As my great uncle Hari Wab Ben-Delhi Sivilagonathon of Chandrapore used to say, apropos of nothing in particular; “Rahnam, my boy, there is more than one way to skin a cat.” (Actually, the animal he most commonly referred to was the mongoose, but in the interests of relevancy I shall keep to the feline domestic.)
On a cold, dry Saturday night in the middle of November in the almost painfully trendy environs of the Café Oto, Dalston, a number of cats of yet a different variety were being skinned; “The hep cats, the street cats, feral cats who roam and adventure late into the night – telling stories, weaving yarns, singing their songs, a law unto themselves,” the programme exclaims.
The person doing the skinning was a certain Saffie Ashtiany – Grande Dame of fringe dance, muse and mentor to the great and thoroughly unknown and sometime pop video director, now creator of the intriguingly titled ‘Cats Meet Show’. Ms Ashtiany is a diminutive Persian whose high cheeks, disappearing eyes, tiny hands and feet and bouffant of pitch black spidery hair make her resemble an Eastern version of one of those perfectly detailed Victorian dolls.
The Cats Meet has variously been described as a “multi-media arts extravaganza”. (Actually the ‘extravaganza’ is my addition.) It is a knitting together of music, fashion, theatre and performance in a way that could almost be described as “highbrow cabaret”. Interesting, you might say, possibly fascinating, and hopefully entertaining. But what of the actual results?
I arrived at Café Oto – the avant garde music venue of choice for discerning Hoxtonians – shortly before eight, allowing myself half-an-hour to get the lie of the land before things got started. I was met at the door by a gaggle (or should I say, ‘litter’) of felines bearing clipboards. Dressed head to toe in shimmering, slinky black, with their coifs piled upon their heads and teased to resemble ears, these, I later understood, were Ms Ashtiany’s ‘kittens’ – the assistants, researchers and Girl Fridays who have made the show possible. They all bore suitably improbable names like ‘Carmen Marcela De Witt’, ‘Izzy Valentine’ and ‘Eaoifa Forward’ – names that could have easily slalomed from the pen of the Brothers Coen, or that other master of the charactonym, WC Fields.
I shook hands with David Chapman, the show’s producer. Suited in austere black, he is also apparently Persian by birth. (Is this the ascendancy, I ask myself, of a cultural Iranian mafia?) Fighting through a scrum I attempted to introduce myself to the ‘Top Cat’ herself – Saffie Ashtiany – also apparelled in black, and it struck me, with belated obviousness, that the ubiquity of this colour amongst her team was a nod to the black cat of the show’s insignia. She was moving through the crowd as though on tiny castors, her eyes obscured by dark glasses. I leaned down to kiss the moving target of her cheek but missed and became entangled in her hair. She didn’t pause in her peregrinations so I had to accompany her in a little shuffling pirouette before I could extricate myself.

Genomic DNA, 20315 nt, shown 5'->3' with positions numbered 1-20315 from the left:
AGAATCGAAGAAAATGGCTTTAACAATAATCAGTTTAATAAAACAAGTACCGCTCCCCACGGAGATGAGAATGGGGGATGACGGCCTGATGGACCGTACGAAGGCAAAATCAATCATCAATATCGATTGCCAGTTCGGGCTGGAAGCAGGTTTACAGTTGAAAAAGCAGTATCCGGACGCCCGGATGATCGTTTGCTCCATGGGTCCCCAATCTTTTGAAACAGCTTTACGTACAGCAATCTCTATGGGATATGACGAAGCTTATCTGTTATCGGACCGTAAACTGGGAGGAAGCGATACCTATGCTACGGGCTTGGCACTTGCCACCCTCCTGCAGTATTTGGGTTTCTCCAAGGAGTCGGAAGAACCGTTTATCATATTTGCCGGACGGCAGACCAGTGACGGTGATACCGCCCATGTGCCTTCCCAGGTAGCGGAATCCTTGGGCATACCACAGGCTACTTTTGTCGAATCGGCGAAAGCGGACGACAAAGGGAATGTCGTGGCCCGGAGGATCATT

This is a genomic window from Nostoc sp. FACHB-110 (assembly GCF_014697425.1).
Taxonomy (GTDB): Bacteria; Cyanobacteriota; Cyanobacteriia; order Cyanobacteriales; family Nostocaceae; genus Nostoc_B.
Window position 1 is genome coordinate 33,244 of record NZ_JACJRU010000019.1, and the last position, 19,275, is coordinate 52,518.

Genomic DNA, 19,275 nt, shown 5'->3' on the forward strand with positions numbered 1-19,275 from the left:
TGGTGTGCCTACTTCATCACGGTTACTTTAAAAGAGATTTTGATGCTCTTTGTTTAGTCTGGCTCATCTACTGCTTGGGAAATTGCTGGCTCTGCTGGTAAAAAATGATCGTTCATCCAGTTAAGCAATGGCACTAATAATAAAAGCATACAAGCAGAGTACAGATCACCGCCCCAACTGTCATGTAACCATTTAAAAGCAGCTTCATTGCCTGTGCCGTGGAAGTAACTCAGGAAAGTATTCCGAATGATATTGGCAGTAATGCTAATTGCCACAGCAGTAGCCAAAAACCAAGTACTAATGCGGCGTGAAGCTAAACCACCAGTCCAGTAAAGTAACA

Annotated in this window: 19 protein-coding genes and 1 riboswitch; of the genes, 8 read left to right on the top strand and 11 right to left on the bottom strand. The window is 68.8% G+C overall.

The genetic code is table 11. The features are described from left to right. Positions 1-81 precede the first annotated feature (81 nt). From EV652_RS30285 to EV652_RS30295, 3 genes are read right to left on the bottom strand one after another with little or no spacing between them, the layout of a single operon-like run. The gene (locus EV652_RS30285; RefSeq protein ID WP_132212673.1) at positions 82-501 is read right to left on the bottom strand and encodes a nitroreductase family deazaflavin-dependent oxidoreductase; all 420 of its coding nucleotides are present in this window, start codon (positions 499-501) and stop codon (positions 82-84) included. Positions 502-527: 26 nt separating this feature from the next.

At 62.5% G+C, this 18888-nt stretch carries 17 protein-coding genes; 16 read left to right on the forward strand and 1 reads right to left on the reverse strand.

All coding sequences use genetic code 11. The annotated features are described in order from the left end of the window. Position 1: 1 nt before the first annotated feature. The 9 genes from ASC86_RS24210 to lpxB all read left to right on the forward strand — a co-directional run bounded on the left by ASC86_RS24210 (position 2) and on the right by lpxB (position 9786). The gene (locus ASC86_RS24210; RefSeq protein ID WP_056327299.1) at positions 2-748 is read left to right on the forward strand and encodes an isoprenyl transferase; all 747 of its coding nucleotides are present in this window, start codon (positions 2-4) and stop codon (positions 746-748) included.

Bafflingly, and rather inconveniently, all the tables were marked with large ‘reserved’ signs so I removed myself to the crush at the bar behind a caucus of excitable gentlemen who were engaged in flamboyant displays of greeting.
The place was rapidly filling up. Achingly fashionable denizens of E8 in sartorial ensembles that shouldn’t have worked but somehow did, mixed with their older, less astute cousins from out West. One fellow wearing a striped Breton jersey, smoked glasses and with grey-blonde spiky hair (a sort of Billy Idol by way of Nicky Haslam) leapt to his feet to welcome a scuttling woman of solid middle age, who, funnelled into a chunky tweed skirt and jacket, resembled a bipedal cockroach.
Eventually everyone was seated or positioned at the bar. It was a quarter to nine, fifteen minutes over the appointed start time. A figure like a length of pipe cleaner wearing big black boots, top hat, tailcoat and spectacles with the lenses missing took up at the grand piano and began playing the theme tune to ‘Halloween’. This was Orlando Harrison from the band ‘Alabama 3’ who was listed on the programme as “Improvised piano”. Next, a slight, sandy haired man with a scratchy beard and tentative manner mounted the stage and took the microphone. He held a quivering sheet of paper aloft and read from it in a low monotone and heavy accent. This was Knut Sellevold, the curiously named and curiously chosen Master of Ceremonies. He was in fact one of the Cats, a Norwegian musician who was to perform with the final act, the ‘Bunny Group’. After some preliminary and elusive words about Victorian London, he announced the first act. The Cats were ready to meow, or in the first instance, to caterwaul.